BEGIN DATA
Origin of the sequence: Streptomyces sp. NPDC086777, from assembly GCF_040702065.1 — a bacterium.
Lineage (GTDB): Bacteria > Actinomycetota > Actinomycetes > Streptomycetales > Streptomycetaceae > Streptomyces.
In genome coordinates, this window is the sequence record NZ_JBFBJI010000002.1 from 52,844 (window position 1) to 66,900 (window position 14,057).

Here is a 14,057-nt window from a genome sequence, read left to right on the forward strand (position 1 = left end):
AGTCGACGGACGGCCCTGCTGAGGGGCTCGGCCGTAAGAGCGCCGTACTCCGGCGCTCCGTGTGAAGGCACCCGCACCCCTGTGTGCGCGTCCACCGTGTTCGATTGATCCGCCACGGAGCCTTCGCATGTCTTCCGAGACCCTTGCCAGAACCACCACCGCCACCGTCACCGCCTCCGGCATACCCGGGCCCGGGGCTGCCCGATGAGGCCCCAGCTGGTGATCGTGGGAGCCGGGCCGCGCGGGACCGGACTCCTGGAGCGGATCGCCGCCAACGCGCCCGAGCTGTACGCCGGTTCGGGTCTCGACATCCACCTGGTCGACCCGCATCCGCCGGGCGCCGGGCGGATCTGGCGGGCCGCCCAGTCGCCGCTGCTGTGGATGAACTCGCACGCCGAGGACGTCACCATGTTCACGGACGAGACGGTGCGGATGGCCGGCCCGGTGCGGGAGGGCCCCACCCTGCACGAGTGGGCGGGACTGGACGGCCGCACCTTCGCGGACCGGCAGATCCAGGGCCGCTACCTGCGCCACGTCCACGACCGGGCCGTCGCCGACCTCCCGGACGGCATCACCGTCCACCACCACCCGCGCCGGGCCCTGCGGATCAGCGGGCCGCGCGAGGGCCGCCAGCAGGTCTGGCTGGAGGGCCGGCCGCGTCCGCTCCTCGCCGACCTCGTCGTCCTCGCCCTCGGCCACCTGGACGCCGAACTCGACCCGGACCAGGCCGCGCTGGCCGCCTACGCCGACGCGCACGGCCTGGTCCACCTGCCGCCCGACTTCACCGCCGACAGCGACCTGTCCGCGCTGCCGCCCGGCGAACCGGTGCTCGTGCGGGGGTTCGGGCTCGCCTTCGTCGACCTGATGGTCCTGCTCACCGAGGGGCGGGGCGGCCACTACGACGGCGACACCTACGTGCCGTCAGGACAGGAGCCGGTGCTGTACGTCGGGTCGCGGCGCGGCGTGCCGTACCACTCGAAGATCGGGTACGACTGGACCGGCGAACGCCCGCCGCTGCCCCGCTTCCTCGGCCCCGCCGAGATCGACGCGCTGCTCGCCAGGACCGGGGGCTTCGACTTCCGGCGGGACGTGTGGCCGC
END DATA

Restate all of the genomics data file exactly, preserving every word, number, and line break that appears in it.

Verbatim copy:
Origin of the sequence: Streptomyces sp. NPDC086777, from assembly GCF_040702065.1 — a bacterium.
Lineage (GTDB): Bacteria > Actinomycetota > Actinomycetes > Streptomycetales > Streptomycetaceae > Streptomyces.
In genome coordinates, this window is the sequence record NZ_JBFBJI010000002.1 from 52,844 (window position 1) to 66,900 (window position 14,057).

Here is a 14,057-nt window from a genome sequence, read left to right on the forward strand (position 1 = left end):
AGTCGACGGACGGCCCTGCTGAGGGGCTCGGCCGTAAGAGCGCCGTACTCCGGCGCTCCGTGTGAAGGCACCCGCACCCCTGTGTGCGCGTCCACCGTGTTCGATTGATCCGCCACGGAGCCTTCGCATGTCTTCCGAGACCCTTGCCAGAACCACCACCGCCACCGTCACCGCCTCCGGCATACCCGGGCCCGGGGCTGCCCGATGAGGCCCCAGCTGGTGATCGTGGGAGCCGGGCCGCGCGGGACCGGACTCCTGGAGCGGATCGCCGCCAACGCGCCCGAGCTGTACGCCGGTTCGGGTCTCGACATCCACCTGGTCGACCCGCATCCGCCGGGCGCCGGGCGGATCTGGCGGGCCGCCCAGTCGCCGCTGCTGTGGATGAACTCGCACGCCGAGGACGTCACCATGTTCACGGACGAGACGGTGCGGATGGCCGGCCCGGTGCGGGAGGGCCCCACCCTGCACGAGTGGGCGGGACTGGACGGCCGCACCTTCGCGGACCGGCAGATCCAGGGCCGCTACCTGCGCCACGTCCACGACCGGGCCGTCGCCGACCTCCCGGACGGCATCACCGTCCACCACCACCCGCGCCGGGCCCTGCGGATCAGCGGGCCGCGCGAGGGCCGCCAGCAGGTCTGGCTGGAGGGCCGGCCGCGTCCGCTCCTCGCCGACCTCGTCGTCCTCGCCCTCGGCCACCTGGACGCCGAACTCGACCCGGACCAGGCCGCGCTGGCCGCCTACGCCGACGCGCACGGCCTGGTCCACCTGCCGCCCGACTTCACCGCCGACAGCGACCTGTCCGCGCTGCCGCCCGGCGAACCGGTGCTCGTGCGGGGGTTCGGGCTCGCCTTCGTCGACCTGATGGTCCTGCTCACCGAGGGGCGGGGCGGCCACTACGACGGCGACACCTACGTGCCGTCAGGACAGGAGCCGGTGCTGTACGTCGGGTCGCGGCGCGGCGTGCCGTACCACTCGAAGATCGGGTACGACTGGACCGGCGAACGCCCGCCGCTGCCCCGCTTCCTCGGCCCCGCCGAGATCGACGCGCTGCTCGCCAGGACCGGGGGCTTCGACTTCCGGCGGGACGTGTGGCCGC